To accomplish the program's goals, the MRI program assists with the acquisition or development of a shared research instrument that is, in general, too costly and/or not appropriate for support through other NSF programs. The instrument is expected to be operational for regular research use by the end of the award period. For the purposes of the MRI program, a proposal must be for either acquisition (Track 1) or development (Track 2) of a single instrument or for equipment that, when combined, serves as an integrated research instrument (in contrast to requests for multiple instruments that enable research in a common or focused research domain, which MRI does not support). The MRI program does not support the acquisition or development of a suite of instruments to outfit research laboratories/facilities or that will be used to conduct independent research activities simultaneously.

Instrument acquisition or development proposals that request funds from NSF in the range $100,000-$4 million may be accepted from any MRI-eligible organization. Proposals that request funds from NSF less than $100,000 may also be accepted from any MRI-eligible organization for the disciplines of mathematics or social, behavioral and economic sciences and from non-Ph.D.-granting institutions of higher education for all NSF-supported disciplines.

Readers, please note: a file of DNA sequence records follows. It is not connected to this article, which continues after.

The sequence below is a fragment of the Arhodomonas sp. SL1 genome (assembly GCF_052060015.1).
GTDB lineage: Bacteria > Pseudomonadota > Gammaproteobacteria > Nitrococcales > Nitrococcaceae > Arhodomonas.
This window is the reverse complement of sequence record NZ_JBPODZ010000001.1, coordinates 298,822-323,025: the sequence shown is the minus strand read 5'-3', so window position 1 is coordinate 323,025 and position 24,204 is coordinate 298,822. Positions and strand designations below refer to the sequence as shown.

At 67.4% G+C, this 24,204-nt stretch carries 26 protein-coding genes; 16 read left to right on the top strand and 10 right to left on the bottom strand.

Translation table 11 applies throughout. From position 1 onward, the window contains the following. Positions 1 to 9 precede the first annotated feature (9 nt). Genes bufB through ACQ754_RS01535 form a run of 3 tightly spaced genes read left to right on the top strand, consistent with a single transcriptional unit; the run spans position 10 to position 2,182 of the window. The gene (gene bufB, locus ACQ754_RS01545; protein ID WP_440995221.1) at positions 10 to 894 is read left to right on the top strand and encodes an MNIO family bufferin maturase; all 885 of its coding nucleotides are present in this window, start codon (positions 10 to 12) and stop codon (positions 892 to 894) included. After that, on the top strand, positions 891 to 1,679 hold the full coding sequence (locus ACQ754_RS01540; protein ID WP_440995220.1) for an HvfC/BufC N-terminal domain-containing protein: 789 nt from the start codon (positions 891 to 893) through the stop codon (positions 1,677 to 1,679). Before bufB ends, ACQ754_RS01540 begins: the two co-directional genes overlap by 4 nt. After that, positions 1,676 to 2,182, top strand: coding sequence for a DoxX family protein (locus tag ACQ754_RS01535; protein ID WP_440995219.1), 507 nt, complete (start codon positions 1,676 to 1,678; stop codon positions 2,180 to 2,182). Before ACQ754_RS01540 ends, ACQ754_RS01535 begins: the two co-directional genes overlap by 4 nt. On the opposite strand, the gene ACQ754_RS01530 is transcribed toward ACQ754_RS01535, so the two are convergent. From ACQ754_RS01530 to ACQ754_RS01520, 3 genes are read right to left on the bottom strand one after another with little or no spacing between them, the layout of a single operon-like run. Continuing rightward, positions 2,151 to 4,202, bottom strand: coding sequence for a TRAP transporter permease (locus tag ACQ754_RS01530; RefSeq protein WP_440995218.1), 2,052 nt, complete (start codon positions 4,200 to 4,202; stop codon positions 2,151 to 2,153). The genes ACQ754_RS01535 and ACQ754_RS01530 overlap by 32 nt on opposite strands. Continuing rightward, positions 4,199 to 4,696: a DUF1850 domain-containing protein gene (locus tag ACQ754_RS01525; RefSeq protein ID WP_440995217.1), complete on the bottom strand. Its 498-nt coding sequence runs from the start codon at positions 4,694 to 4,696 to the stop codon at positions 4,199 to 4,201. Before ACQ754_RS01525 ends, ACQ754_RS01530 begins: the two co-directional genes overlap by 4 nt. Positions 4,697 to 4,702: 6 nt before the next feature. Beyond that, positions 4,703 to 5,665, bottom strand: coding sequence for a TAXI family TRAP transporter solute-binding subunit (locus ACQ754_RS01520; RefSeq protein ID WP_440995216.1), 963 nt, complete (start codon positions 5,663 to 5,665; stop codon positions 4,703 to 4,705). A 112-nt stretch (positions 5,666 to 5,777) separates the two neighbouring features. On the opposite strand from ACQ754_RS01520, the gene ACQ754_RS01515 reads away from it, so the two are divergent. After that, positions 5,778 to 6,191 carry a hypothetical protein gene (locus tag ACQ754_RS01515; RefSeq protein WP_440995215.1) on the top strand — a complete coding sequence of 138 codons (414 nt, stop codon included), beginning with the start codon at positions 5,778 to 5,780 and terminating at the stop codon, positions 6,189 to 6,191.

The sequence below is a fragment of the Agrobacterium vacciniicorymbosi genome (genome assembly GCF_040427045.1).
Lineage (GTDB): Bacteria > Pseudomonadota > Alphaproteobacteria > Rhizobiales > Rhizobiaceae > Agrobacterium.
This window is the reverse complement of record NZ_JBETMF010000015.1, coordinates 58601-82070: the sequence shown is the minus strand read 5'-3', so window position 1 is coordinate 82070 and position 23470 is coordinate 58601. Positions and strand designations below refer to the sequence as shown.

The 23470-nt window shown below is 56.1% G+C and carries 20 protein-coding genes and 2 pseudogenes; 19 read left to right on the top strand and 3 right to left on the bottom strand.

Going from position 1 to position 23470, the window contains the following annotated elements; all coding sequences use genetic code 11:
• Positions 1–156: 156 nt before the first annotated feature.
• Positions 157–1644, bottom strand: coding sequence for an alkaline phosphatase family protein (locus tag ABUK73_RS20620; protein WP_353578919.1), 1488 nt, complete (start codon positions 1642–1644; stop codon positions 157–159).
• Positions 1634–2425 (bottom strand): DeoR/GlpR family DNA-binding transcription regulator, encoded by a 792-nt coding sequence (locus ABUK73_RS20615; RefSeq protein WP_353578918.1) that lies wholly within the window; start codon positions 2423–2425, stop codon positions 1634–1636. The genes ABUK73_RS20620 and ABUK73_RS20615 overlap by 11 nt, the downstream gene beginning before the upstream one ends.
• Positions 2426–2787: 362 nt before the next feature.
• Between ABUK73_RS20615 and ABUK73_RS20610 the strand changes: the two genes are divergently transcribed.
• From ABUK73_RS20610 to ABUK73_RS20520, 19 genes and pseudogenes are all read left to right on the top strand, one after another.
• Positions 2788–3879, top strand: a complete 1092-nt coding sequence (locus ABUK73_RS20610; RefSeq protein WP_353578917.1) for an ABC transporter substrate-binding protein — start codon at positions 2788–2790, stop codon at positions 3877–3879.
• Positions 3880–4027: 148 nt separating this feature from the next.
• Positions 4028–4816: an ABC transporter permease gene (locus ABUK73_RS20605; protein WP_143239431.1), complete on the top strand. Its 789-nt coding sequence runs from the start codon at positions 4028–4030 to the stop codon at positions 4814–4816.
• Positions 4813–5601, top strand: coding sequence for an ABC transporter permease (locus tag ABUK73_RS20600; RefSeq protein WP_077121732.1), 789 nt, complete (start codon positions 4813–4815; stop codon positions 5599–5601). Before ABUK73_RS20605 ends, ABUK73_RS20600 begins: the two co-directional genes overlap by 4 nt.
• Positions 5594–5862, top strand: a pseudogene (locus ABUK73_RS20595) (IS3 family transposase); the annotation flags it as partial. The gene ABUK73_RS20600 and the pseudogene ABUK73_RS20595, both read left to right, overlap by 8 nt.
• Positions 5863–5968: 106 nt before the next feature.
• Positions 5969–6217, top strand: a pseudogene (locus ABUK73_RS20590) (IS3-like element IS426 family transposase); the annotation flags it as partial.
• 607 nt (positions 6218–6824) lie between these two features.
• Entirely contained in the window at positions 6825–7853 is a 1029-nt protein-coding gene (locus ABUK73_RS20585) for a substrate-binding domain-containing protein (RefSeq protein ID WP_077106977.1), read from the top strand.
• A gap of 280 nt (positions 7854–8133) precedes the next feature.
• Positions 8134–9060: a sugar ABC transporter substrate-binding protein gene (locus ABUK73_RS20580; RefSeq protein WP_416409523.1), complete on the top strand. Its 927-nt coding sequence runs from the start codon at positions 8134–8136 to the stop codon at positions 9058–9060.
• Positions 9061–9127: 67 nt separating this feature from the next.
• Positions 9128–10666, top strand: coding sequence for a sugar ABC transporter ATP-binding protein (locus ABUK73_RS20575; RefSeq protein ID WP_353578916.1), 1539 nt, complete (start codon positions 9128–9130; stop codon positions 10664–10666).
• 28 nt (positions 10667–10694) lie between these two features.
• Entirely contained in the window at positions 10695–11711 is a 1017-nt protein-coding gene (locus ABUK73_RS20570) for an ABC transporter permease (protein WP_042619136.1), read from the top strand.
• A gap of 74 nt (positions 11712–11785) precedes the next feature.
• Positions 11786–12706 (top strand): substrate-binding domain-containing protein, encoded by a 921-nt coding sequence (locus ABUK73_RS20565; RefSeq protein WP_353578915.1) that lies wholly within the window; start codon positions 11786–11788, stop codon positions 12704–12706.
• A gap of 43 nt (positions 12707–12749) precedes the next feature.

Cost-sharing of precisely 30% of the total project cost is required for Ph.D.-granting institutions of higher education and for non-degree-granting organizations. Non-Ph.D.-granting institutions of higher education are exempt from cost-sharing and cannot include it. National Science Board policy is that voluntary committed cost sharing is prohibited.

For more information on this limited submission opportunity, visit the Office of Research Administration website.

 
William T. Grant Foundation

The William T. Grant Foundation’s Distinguished Fellows Program creates bridges between the research, practice, and policy communities. The program is designed to increase the supply of, demand for, and use of high-quality research to improve the lives of youth.

During the Fellowship, researchers are immersed in a practice or policy setting, and policymakers and practitioners in a research organization. This immersion helps Fellows to experience firsthand the needs and challenges of their new settings. It is expected that these experiences will facilitate the production and use of relevant, high-quality research and create stronger connections across the research, policy, and practice communities.

Proposed Fellowships must fit the Foundation’s focus areas. Specifically, this includes youth ages 5 to 25 in the United States. The program funds research that increases our understanding of:

  • programs, policies, and practices that reduce inequality in youth outcomes; and
  • the use of research in policy and practice.
Between one and four Fellows are selected annually. Each will receive up to $175,000 (including direct and indiect costs) for the total duration of the Fellowship. Fellowships may range from six months to two years. The structure of the Fellowship is deliberately flexible. Fellowship activity must amount to a minimum of half of a year at the Fellowship site(s) over the duration of the award. Thus, the minimum duration is six months of full-time work, but a quarter-time Fellowship may spread over the course of two years.

Letter of Inquiry deadline is August 4, 2015

For more information visit the William T. Grant Foundation webpage.

 
NEW Limited Submission: NSF: Scholarships in Science, Technology, Engineering, and Mathematics Program (S-STEM)